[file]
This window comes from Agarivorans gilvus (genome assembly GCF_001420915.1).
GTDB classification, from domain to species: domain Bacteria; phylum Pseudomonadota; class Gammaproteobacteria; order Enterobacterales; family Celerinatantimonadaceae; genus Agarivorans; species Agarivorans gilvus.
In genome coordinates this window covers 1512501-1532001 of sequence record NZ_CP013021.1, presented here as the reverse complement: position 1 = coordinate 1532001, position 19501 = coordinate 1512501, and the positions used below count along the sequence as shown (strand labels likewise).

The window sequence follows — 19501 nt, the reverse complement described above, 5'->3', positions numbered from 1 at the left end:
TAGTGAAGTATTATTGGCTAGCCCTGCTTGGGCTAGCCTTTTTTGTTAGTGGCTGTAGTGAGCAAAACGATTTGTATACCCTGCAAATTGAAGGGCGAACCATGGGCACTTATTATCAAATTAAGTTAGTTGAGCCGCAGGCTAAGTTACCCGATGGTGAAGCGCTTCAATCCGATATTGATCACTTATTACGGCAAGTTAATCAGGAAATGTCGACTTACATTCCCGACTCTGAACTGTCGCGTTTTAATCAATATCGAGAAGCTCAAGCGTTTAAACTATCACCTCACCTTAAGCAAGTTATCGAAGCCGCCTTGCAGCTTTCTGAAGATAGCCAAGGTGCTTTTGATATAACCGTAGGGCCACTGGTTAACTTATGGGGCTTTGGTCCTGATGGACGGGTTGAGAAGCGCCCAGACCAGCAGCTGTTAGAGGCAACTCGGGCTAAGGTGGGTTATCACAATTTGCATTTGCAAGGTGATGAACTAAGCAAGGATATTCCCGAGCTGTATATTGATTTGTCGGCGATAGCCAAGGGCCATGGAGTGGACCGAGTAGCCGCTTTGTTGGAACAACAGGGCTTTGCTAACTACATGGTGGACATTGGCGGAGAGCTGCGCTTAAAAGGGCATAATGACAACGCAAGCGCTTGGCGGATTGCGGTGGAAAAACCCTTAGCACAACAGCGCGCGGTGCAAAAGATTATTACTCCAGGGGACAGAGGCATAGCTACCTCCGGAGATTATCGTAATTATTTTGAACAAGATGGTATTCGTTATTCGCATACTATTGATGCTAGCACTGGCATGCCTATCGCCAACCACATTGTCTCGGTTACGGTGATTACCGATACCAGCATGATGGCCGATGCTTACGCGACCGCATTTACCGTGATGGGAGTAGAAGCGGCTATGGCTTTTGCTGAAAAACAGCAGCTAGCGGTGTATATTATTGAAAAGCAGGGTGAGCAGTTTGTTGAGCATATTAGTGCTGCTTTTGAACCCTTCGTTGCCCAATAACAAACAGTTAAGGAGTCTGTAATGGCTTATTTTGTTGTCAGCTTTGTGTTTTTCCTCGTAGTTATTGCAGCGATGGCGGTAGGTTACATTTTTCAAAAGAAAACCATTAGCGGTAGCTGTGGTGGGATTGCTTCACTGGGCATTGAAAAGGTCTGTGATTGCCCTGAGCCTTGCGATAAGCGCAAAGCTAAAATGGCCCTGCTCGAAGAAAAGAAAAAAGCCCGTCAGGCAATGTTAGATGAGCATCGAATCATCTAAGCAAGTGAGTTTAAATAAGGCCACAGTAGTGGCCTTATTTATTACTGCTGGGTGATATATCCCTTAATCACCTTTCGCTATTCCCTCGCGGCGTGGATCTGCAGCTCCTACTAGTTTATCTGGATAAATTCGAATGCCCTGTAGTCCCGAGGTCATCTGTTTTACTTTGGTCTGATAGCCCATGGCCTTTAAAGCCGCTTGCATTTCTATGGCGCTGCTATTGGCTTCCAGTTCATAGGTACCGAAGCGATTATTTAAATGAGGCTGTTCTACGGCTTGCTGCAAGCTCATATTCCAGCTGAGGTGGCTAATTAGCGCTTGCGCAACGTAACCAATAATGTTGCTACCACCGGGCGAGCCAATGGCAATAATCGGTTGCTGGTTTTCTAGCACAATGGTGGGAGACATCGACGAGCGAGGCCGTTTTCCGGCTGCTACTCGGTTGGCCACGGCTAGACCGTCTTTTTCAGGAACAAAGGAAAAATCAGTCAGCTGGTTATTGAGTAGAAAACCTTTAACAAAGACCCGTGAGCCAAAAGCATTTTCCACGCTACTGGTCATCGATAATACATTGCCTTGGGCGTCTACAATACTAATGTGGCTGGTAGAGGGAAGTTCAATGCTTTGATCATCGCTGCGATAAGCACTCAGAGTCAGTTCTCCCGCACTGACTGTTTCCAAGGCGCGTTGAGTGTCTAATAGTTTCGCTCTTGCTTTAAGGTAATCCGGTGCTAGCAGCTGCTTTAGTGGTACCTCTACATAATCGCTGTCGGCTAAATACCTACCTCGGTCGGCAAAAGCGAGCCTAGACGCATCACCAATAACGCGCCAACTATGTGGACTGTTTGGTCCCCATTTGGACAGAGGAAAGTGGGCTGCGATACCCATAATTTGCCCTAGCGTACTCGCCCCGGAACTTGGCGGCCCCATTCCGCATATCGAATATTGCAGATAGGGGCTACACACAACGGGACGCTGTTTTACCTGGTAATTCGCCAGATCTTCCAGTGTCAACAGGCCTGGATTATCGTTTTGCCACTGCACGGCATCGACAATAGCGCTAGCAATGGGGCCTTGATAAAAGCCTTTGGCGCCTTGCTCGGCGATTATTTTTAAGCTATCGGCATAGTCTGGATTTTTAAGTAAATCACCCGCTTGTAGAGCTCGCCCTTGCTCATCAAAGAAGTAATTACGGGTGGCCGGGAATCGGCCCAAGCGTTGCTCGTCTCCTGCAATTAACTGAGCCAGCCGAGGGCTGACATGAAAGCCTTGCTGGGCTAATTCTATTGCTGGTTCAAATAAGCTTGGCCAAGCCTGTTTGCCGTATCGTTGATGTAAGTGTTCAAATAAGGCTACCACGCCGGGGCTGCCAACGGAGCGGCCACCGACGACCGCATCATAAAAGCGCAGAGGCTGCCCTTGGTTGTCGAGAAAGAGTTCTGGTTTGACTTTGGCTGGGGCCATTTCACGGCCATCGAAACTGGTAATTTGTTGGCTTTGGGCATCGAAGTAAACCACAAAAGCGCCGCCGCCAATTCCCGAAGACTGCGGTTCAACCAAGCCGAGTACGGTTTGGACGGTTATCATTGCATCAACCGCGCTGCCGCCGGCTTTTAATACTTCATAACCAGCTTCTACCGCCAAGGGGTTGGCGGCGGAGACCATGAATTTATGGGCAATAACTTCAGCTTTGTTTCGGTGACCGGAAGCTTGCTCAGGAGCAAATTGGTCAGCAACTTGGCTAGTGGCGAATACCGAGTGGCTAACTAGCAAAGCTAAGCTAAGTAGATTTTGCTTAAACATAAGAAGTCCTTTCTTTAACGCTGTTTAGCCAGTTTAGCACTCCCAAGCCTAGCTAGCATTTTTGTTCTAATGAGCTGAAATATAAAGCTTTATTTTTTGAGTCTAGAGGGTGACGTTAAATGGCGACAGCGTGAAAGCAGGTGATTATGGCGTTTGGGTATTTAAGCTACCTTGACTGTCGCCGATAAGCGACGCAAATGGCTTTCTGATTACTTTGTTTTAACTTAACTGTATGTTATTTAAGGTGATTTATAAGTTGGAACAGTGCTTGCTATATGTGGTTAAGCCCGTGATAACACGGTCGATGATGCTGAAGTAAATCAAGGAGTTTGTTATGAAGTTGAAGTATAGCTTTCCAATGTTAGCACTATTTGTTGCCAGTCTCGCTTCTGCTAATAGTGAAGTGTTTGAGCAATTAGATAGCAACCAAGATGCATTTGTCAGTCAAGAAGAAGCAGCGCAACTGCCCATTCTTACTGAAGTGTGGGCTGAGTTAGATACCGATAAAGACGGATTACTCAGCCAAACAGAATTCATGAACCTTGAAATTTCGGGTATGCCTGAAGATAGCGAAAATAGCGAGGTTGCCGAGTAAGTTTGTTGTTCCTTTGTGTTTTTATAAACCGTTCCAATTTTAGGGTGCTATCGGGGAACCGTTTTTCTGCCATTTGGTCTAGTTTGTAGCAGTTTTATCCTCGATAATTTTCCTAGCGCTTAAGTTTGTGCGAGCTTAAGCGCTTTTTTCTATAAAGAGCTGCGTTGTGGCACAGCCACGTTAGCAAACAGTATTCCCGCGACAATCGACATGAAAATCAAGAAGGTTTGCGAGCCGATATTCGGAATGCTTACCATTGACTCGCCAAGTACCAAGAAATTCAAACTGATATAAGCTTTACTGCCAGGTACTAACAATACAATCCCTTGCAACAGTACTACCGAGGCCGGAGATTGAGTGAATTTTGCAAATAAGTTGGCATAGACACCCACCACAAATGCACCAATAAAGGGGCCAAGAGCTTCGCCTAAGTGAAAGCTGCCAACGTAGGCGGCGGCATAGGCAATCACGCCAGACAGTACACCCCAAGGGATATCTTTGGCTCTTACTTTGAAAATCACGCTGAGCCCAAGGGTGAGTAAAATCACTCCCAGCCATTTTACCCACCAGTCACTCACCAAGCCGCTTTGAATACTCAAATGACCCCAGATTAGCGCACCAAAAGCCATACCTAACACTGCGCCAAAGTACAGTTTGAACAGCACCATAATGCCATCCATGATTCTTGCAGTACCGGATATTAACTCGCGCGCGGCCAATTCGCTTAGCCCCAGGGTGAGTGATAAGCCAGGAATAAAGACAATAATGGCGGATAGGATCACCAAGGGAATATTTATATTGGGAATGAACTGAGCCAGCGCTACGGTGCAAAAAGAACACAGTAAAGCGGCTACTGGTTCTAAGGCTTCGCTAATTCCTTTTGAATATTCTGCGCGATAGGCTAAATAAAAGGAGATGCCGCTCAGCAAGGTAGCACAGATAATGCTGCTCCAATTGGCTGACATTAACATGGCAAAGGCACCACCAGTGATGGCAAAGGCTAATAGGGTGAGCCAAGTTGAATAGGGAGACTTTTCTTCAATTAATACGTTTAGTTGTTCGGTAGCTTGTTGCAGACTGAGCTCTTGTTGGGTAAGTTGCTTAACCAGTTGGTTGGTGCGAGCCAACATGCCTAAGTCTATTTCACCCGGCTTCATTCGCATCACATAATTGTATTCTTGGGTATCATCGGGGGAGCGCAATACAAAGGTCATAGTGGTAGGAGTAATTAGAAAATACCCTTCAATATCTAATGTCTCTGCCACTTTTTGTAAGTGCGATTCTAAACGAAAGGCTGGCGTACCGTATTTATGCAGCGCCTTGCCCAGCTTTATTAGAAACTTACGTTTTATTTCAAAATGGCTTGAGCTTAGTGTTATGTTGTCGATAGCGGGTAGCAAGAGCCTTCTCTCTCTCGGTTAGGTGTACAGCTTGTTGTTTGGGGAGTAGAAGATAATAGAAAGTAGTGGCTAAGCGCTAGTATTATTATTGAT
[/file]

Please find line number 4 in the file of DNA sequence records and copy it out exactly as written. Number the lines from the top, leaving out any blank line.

The window sequence follows — 19501 nt, the reverse complement described above, 5'->3', positions numbered from 1 at the left end: